One of the most common issues business face when launching a new product, is the question of what to charge?

Pricing is a major part of your marketing, and complicated by a number of factors, including your competitors, commissions, GST and the inclusions you have to pay for. Here's some things to consider about pricing in your business if you are trying to get a new service or product to market. Often business owners drop their price to win the sale and while great at first, they eventually must charge what it's worth, or else risk going out of business.

1. How much can you afford to lose?

This is a question I ask most of my clients when starting a business as everyone has a different risk threshold.  Knowing yours is key to focusing on making money early, not just covering costs, but doing things in such a way that you can create value for cheaper than your competitors and sell it for the same or similar price.  Know your risk profile – are you betting the house, or using your savings? How much can you afford to lose? Do you have other income? What is your purpose for selling this ‘thing’? Because if you are not making money, it’s going to get tired really quick, especially after all the start up grunt work, building and upfront costs you may never get back.

2. Working out your costs ARE

Now there’s a healthy framework for decision making, it’s time to work out what things are costing you. This is a habit of successful people, asking what that is going to cost, and finding ways to cash flow it, reduce it, delay it, share or leverage costs. Use the worksheet here (insert link) to work out your direct costs. This is not your rent, insurance, and salaries, it is the entrance fee for the tour, the driver’s casual wages and the cost of lunch. It’s the cleaners wages, the laundry bill, any food you offer and fees you pay like commissions.  It’s the alcohol, the entertainment, the fuel in the bus transfer or car hire fee. 

3. Work out what you can charge

There’s numerous ways to do this, including gut feel and analytical. Looking around at what others charge for something similar is an analytical way to benchmark your pricing ballpark. Do your research and understand your competitors. Then step back and look at the experience you offer that is hard to put a price on.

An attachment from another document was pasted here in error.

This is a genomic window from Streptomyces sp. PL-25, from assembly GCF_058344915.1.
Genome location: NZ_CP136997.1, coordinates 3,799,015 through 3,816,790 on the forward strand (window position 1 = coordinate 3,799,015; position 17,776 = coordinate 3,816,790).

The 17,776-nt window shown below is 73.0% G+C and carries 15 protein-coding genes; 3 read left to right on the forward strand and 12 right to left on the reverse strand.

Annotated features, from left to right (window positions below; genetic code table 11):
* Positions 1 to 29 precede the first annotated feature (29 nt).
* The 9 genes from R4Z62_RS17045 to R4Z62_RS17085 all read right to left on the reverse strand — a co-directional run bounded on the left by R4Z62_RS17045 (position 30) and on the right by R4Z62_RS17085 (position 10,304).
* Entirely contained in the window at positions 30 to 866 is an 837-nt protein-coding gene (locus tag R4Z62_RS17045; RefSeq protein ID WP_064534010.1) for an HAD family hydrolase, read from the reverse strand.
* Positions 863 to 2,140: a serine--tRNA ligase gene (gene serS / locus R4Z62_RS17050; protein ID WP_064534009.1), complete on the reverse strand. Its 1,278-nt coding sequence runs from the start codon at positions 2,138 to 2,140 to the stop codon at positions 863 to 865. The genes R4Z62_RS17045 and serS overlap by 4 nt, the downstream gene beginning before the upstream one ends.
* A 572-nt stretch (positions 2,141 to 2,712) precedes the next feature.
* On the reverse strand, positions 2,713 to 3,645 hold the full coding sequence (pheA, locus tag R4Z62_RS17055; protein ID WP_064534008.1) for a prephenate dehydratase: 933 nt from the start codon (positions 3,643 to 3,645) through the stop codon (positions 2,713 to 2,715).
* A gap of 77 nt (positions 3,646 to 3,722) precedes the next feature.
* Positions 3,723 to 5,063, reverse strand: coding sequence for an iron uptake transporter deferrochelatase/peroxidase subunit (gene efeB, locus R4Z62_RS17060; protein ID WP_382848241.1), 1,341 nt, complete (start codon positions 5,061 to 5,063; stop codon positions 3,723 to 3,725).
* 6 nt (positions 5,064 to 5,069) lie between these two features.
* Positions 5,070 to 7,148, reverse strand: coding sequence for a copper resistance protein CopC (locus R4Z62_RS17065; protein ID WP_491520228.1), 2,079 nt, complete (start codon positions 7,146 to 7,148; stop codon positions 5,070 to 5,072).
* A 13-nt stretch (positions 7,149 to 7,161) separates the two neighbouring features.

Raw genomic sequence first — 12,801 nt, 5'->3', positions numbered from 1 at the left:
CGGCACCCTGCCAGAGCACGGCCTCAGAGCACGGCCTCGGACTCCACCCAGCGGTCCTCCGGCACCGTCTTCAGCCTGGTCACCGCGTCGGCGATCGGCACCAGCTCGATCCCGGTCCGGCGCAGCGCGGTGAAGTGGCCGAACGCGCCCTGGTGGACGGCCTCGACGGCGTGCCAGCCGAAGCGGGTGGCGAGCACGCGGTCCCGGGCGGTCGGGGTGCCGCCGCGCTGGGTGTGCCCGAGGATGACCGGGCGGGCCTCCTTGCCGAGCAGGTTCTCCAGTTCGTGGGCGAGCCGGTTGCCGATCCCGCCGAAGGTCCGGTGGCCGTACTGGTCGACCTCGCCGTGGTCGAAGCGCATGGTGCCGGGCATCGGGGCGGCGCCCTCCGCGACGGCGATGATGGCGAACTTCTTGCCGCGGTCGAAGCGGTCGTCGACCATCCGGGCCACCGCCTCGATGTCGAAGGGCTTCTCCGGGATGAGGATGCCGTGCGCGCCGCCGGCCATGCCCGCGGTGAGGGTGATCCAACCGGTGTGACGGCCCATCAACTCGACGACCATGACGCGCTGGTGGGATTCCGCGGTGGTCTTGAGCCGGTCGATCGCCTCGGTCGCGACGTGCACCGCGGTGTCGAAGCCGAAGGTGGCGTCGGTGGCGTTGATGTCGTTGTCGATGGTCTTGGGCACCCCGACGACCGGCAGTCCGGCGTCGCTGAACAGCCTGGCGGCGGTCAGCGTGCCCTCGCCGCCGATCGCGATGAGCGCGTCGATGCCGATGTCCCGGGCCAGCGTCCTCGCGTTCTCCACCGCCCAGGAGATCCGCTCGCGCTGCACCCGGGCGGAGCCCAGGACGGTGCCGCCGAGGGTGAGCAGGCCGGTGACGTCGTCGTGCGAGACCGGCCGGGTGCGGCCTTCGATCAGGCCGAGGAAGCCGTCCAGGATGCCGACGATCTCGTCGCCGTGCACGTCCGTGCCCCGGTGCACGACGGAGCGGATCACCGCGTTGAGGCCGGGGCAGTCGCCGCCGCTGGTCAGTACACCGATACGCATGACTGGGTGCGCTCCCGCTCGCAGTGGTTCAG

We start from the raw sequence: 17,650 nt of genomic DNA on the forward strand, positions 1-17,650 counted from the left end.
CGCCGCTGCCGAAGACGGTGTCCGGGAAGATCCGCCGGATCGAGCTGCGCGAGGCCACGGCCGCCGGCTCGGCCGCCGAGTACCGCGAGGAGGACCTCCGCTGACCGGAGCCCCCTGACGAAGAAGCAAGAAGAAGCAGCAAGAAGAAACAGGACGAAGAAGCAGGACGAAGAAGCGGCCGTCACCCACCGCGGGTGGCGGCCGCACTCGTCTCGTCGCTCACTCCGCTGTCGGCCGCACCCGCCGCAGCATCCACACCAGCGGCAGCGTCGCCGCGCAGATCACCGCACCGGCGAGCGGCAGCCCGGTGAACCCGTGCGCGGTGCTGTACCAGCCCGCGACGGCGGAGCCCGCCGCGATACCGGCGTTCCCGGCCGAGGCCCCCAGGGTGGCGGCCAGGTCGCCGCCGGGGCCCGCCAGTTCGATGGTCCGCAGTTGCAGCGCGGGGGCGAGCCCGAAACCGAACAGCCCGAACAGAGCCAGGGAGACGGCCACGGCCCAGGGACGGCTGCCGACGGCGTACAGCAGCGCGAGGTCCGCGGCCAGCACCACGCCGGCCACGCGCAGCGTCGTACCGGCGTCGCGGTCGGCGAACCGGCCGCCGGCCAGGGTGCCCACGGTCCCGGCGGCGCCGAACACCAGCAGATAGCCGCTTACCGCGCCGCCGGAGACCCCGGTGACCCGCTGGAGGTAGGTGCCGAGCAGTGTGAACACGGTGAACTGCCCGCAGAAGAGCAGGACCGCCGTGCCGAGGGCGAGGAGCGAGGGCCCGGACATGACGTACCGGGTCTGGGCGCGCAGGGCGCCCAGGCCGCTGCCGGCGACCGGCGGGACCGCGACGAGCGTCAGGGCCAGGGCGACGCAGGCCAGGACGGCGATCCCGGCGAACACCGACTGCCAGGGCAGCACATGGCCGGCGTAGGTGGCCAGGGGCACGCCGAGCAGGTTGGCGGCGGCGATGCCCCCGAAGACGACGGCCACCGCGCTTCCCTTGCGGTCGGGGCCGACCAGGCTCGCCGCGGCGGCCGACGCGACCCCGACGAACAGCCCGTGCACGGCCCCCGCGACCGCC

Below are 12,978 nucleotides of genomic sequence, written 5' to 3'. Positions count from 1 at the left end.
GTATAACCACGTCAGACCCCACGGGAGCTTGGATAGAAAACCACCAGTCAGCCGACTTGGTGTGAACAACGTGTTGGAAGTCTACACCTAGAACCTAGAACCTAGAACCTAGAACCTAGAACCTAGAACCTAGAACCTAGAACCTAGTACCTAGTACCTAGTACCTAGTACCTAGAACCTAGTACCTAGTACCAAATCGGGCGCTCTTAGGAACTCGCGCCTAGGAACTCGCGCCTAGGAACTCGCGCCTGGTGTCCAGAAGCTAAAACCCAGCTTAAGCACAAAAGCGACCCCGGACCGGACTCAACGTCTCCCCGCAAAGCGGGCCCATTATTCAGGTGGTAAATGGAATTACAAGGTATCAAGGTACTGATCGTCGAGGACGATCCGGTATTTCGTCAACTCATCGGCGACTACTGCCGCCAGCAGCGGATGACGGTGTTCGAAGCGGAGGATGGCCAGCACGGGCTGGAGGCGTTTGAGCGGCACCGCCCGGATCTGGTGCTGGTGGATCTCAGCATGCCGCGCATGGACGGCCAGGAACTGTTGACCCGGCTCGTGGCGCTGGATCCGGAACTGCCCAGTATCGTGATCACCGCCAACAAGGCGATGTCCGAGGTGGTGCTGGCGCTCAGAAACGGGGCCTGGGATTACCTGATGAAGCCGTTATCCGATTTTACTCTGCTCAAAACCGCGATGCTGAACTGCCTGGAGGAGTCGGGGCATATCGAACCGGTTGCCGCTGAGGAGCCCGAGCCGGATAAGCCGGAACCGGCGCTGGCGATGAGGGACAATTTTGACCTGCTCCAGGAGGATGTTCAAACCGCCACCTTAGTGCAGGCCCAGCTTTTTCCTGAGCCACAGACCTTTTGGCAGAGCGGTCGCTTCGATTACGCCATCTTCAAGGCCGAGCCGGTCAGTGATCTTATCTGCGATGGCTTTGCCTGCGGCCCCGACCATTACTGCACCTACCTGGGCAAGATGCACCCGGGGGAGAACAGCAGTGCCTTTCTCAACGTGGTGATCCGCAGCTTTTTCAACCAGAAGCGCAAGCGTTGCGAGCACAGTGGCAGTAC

Are your direct costs less than your competitors, or the going market rate? If so that’s a good start.  They should be otherwise you are in trouble and need to find a cheaper way to operate, or a wealthier market!

4. The cost of getting it wrong

Don’t let perfect be the enemy of the good.  You can always adjust price. The rule of thumb is you charge the direct cost, plus a healthy margin, include any fees and commissions for online transactions and payments, plus GST. Make sure you are in the ballpark with others. When you get a lot of bookings, it’s a sign you are maybe too cheap, but if you get few bookings then perhaps it’s too high.  Just make sure you cover your costs and keep them down if you are growing as it’s the first thing busy people forget to manage when they scale to meet demand – the money is coming in, but costs may be rising too, without awareness. 

On a final note, if you have a complicated business structure, or few direct costs and lots of overheads make a time to sit down with your bookkeeper or accountant to work out a pricing strategy for you to make sure you are covering your costs, makeing a margin, and collecting GST.


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Contact us, call Susan Lee

0466 090 600